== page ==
A panoramic view of Bogotá, the capital city of Colombia, from the nearby Andes; today it is home to some 8 million people and lies at 8,600 feet above sea level. Its climate is cool and pleasant.
Heart of the capital and congressional center of the nation, it is named after the great liberator of the national regions of South America, Simón Bolívar, who lived from 1783 to 1830.
Rural club near Medellín, Colombia's second largest city, on a lazy Sunday afternoon.
Panorama of Ibagué, a tropical city in central Colombia nested between two sierras of the Andes.
Author Gabriel García Márquez began his career as a writer and journalist in the coastal cities of Cartagena and Barranquilla. It was here that he and friends began to read, among others, the works of William Faulkner
This huge wall around the old city of Cartagena was a structure built to protect such treasures as gold and emeralds from pirates and privateers. Sir Francis Drake, a famous British voyager during the reign of Queen Elizabeth, ransacked the city in 1686 after the fortresses were enlarged and strengthened.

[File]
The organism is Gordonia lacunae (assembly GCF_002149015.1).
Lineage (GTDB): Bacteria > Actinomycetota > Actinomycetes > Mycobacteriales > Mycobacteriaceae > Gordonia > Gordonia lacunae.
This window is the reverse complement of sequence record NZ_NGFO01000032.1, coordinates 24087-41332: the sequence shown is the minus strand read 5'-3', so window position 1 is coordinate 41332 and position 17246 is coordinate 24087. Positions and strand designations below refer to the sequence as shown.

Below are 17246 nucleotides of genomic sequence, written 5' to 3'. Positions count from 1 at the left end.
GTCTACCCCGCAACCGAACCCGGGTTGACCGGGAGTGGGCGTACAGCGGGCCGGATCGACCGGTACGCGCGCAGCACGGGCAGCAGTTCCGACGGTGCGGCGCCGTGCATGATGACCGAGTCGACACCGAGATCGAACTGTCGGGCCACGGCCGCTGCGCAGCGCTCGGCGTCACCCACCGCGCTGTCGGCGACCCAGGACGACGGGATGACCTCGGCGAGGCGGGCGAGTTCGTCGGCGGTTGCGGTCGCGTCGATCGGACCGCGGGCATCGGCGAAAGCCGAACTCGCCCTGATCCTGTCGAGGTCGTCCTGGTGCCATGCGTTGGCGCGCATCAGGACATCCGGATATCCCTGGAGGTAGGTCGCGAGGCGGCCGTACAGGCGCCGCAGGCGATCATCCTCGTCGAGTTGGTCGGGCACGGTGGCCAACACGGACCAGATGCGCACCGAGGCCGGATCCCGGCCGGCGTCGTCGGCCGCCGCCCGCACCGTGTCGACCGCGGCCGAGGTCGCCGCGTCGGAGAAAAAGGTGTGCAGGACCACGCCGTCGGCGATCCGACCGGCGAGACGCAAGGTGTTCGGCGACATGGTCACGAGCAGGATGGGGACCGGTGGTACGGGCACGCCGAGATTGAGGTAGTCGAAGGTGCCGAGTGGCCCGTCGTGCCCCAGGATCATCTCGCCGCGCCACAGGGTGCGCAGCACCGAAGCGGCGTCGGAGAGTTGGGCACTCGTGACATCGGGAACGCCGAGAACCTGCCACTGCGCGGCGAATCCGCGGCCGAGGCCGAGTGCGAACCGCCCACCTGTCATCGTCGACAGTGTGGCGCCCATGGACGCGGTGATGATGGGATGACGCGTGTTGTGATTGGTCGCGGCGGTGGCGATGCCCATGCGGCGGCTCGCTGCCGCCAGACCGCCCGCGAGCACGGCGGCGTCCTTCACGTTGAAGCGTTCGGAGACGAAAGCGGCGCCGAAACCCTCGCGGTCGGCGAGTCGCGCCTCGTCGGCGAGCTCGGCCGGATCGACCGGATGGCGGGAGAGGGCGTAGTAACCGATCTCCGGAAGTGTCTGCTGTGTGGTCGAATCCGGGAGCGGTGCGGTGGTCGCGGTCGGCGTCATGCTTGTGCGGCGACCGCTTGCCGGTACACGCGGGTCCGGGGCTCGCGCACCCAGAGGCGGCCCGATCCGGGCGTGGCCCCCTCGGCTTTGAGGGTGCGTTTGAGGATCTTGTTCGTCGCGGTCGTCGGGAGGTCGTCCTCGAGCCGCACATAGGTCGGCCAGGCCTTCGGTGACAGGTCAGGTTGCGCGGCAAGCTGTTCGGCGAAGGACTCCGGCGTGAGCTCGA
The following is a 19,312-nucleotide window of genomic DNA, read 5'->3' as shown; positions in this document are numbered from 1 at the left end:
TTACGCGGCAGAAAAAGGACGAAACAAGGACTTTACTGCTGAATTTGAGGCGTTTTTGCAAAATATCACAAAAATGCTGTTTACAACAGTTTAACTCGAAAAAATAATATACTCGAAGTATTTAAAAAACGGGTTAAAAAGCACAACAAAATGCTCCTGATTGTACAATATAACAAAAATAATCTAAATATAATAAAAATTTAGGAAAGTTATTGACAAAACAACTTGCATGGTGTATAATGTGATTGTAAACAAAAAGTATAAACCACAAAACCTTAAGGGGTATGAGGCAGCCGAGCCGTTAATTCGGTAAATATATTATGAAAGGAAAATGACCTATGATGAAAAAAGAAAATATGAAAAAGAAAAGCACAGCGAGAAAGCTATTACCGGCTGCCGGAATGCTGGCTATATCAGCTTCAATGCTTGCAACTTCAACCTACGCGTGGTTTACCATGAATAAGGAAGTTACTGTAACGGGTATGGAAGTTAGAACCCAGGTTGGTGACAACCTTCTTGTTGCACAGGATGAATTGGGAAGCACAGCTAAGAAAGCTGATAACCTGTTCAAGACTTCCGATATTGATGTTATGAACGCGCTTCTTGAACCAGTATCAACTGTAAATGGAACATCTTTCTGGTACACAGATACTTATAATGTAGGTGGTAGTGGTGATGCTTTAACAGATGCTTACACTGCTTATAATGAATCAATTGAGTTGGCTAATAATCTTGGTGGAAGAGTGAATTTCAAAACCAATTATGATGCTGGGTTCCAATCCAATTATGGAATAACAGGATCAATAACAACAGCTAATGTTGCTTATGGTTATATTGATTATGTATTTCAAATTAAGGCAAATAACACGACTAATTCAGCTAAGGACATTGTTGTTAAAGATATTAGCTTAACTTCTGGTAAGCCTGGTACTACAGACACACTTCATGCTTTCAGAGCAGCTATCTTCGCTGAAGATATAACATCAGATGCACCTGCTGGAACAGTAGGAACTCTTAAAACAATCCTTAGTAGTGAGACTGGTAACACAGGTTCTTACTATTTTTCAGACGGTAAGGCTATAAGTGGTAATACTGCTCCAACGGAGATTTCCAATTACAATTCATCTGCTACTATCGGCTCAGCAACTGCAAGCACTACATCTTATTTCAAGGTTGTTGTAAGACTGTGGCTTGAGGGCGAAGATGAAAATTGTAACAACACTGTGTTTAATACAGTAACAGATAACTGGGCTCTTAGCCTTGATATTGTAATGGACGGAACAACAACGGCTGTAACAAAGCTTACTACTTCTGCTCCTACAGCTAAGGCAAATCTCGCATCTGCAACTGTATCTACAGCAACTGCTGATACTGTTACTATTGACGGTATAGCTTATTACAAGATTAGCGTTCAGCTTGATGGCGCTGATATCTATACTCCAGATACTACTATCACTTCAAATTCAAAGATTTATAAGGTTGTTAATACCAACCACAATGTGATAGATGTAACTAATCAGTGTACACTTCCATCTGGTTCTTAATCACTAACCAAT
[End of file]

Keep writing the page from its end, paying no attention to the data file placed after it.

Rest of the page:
The heart of the city of Cartagena, surrounded by the Palace of the Inquisition, the Cathedral, and the Gold Museum.
One of only three centers in the New World where the Spanish Inquisition was enforced, Cartegena is filled with history and documentation.
A bustling port city not far from Cartagena, García Márquez moved to Barranquilla to focus on his fiction and journalism.
The Magdalena River rises in the Andes mountains and flows North 957 miles to the Caribbean coast of Colombia. For centuries, it was the principle route to the interior of the country. Gabriel García Márquez used it to travel to the capital region from the small town of Aracataca when he began his secondary education.
Often described in One Hundred Years of Solitude, this is the central plaza of the town Macondo was modeled after. The central church and city hall are visible in the distance.
The home of the author's grandparents, where he spent the first eight years of his life in a bustling environment with suspicious aunts and an exceptional grandmother. This house is the model for the Buendía residence, the central setting for much of One Hundred Years of Solitude.
This flower shop in northeastern Colombia is named after the town in One Hundred Years of Solitude. This is a good example of how pervasive and popular the novel and its author are throughout Colombia.